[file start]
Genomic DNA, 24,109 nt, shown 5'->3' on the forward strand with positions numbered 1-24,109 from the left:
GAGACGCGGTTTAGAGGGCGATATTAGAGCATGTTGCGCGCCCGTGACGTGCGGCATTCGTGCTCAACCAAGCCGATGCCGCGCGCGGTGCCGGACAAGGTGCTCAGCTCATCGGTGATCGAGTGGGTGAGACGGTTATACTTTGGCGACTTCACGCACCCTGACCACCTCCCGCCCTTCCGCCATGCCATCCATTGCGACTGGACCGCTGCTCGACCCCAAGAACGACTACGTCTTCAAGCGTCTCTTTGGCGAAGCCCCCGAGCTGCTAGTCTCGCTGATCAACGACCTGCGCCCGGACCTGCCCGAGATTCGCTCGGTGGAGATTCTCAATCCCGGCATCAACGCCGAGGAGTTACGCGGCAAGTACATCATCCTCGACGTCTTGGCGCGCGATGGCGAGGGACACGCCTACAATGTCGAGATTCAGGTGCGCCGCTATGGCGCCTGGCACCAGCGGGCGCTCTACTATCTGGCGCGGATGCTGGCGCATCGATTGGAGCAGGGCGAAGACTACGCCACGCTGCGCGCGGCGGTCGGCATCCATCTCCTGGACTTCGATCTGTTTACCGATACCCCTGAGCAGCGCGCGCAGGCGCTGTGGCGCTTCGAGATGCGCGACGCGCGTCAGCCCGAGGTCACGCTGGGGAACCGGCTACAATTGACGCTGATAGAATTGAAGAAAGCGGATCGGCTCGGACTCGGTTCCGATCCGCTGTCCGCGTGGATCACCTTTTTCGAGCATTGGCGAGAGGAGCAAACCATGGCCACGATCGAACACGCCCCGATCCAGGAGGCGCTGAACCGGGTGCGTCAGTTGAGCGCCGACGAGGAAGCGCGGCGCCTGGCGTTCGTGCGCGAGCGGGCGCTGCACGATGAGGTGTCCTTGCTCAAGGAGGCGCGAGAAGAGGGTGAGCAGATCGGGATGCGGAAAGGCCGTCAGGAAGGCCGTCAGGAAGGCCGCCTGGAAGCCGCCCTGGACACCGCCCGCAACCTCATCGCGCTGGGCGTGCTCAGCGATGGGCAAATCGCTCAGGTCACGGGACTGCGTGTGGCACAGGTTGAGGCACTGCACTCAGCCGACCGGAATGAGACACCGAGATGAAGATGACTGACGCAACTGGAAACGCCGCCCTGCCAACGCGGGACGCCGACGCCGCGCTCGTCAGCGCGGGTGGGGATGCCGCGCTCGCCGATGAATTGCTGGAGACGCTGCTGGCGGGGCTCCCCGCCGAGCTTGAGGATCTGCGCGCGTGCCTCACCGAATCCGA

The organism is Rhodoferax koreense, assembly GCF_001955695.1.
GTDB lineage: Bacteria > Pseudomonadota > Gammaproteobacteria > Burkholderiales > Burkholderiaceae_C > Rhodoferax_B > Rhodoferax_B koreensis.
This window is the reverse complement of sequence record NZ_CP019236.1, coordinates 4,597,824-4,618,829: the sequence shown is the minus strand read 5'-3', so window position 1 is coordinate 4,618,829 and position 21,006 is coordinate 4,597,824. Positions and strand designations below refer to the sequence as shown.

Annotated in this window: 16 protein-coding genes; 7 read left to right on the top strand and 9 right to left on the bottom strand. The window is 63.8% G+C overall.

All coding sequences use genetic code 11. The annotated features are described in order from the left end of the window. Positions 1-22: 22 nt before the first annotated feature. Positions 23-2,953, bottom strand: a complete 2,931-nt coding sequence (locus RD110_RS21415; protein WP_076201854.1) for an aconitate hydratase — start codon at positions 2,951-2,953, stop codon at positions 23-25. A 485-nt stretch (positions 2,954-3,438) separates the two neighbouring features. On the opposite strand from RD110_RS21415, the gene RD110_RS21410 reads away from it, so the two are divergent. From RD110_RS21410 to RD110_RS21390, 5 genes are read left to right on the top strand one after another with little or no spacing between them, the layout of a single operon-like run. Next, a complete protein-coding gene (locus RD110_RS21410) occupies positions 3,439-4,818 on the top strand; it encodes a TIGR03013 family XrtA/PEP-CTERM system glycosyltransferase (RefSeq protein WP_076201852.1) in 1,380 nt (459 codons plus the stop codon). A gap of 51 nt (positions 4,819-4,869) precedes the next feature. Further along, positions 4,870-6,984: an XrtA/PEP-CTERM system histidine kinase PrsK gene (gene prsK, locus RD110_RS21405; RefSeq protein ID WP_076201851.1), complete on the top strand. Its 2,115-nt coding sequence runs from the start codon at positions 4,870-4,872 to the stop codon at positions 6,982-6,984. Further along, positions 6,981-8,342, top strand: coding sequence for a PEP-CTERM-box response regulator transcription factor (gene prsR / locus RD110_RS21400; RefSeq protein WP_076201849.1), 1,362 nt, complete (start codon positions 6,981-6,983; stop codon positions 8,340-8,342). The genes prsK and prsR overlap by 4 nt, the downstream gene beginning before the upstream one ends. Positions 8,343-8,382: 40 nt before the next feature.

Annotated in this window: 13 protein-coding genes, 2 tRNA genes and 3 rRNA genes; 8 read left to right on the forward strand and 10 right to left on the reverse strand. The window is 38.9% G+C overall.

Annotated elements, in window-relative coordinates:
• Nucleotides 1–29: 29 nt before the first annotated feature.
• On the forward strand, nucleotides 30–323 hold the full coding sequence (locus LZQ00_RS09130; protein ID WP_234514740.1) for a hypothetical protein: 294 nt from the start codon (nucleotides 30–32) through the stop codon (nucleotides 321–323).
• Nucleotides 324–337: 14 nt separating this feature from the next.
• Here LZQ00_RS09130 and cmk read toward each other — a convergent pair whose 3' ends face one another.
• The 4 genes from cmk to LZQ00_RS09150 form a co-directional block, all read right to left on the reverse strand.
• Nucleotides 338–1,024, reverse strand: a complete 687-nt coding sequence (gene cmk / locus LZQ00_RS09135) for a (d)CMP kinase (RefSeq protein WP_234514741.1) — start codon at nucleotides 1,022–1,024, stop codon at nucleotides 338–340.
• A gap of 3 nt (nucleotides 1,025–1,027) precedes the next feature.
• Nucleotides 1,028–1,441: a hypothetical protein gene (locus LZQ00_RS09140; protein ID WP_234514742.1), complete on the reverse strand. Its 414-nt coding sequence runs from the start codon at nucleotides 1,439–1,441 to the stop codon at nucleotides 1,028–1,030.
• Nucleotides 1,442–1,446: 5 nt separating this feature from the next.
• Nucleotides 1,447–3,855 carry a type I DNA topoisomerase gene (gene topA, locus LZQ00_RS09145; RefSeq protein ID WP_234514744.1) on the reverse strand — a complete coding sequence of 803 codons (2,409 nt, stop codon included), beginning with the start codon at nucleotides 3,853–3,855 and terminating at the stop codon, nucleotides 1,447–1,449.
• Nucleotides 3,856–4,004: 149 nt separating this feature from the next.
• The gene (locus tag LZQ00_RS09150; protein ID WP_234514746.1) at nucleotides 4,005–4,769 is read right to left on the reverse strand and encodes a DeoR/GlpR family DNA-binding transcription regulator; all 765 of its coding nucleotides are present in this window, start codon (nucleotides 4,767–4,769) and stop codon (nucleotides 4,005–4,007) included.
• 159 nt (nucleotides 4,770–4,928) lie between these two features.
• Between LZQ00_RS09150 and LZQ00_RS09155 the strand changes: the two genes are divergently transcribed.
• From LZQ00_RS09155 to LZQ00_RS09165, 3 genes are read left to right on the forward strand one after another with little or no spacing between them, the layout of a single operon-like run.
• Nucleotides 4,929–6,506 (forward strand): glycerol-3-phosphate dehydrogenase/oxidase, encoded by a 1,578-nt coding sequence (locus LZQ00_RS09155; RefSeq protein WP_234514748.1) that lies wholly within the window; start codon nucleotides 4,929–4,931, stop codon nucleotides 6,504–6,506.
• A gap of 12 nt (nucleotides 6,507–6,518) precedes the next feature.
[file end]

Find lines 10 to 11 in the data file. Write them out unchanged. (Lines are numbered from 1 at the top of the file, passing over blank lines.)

• Nucleotides 1–29: 29 nt before the first annotated feature.
• On the forward strand, nucleotides 30–323 hold the full coding sequence (locus LZQ00_RS09130; protein ID WP_234514740.1) for a hypothetical protein: 294 nt from the start codon (nucleotides 30–32) through the stop codon (nucleotides 321–323).